Sarah Barnes duck

School carnival

Dressed head to toe in yellow and black bumblebee attire, my daughter Meredith eagerly points to her elementary school as we drive by. It’s the night of the Halloween carnival and the first official school event for my husband and me.

As we walk through the halls and peek in on carnival games, I realize that many of them are too advanced for our daughter, who has developmental delays and cannot stand up on her own yet or say any words. Still, we are determined for Meredith to have a good time and, as it turns out, so is everyone else.

When it’s our turn for the hoop shooting, they let us bring Meredith right up to the net so she can push the ball in. At the duck fishing booth, no one thinks anything of Meredith tossing the fishing net aside and just sticking her chubby hand in the water to fetch a prize toy duck.

Just when you think life has rules, it turns out they can be broken. We left the carnival that night feeling like Meredith, who is 3, had the same experience as all the other kids there. My husband and I felt like every other family at a school event — an important step considering we’ve spent the past three years feeling like we have a whole different roadmap to follow.

Despite our wonderful experience, however, it lurks in the back of my mind that there will be times for Meredith when the world won’t be as kind or as accommodating.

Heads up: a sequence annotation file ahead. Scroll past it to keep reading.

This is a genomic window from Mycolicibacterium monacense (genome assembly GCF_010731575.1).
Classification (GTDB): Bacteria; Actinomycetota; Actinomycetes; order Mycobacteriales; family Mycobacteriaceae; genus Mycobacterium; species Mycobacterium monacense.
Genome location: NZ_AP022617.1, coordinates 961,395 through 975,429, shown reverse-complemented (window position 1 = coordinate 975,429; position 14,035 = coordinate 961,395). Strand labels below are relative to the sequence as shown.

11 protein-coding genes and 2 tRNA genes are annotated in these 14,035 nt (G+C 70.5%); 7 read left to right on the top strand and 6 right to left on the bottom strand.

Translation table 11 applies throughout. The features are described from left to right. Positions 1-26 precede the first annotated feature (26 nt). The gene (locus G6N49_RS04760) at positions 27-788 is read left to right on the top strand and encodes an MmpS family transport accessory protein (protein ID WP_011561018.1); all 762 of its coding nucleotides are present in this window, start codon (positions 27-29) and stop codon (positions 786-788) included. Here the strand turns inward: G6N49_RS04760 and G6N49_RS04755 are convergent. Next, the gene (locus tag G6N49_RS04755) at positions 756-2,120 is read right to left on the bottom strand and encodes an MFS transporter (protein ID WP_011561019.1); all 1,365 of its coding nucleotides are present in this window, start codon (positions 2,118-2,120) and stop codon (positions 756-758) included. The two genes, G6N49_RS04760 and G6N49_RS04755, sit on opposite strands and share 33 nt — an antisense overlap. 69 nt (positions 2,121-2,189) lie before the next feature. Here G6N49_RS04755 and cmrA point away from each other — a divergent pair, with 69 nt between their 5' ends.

I’ve found that school has a way of forcing a parent to look into the future. The teachers and school therapists and I set goals and then I look at them month after month and mentally record whether Meredith has reached them and when she might. I wonder if in years to come she’ll have a hard time making friends? And what if she still can’t squirt glue onto paper without help by the end of the year? And when will she know that Monday is different from Tuesday?

Meredith, on the other hand, couldn’t care less about any of this. Her goal at school is simply to attempt to do what everyone else is doing and have fun at it. As I entered the cafeteria the other day, she was dipping her Cheerios in her applesauce and laughing at a little girl across from her. Meredith may have spent part of her day going up and down a ramp or learning to use a new spoon, but at that moment, she was as typical as any other pre-schooler.

I’m beginning to realize how fruitless it is to dwell on the future because, by doing so, I’m sure to miss out on the gifts she is giving now, such as choosing to console a crying child instead of playing with toys during free time at school. The teacher was rocking the little boy back and forth in his wheelchair and Meredith wanted to help.

Watching this, it struck me for the first time that my daughter is growing up in a world where she sees nothing unusual about children in wheelchairs or in using sign language to express herself. Perhaps I shouldn’t spend so much time worrying about what’s to come, because what I’m seeing in the here and now is pretty remarkable.

And yet, from time to time, I can’t help but dream about the future and about filling in that “first step” and “first word” section in the baby book. That’s why I’m hoping that next year at the carnival, she’ll jump out of her stroller, run down the hall, and yell at the top of her lungs “I DON’T WANT TO FISH FOR DUCKS!”

Sarah Barnes writes occasionally in the Austin American-Statesman about the joys and challenges of raising a child with special needs.

Sarah Barnes
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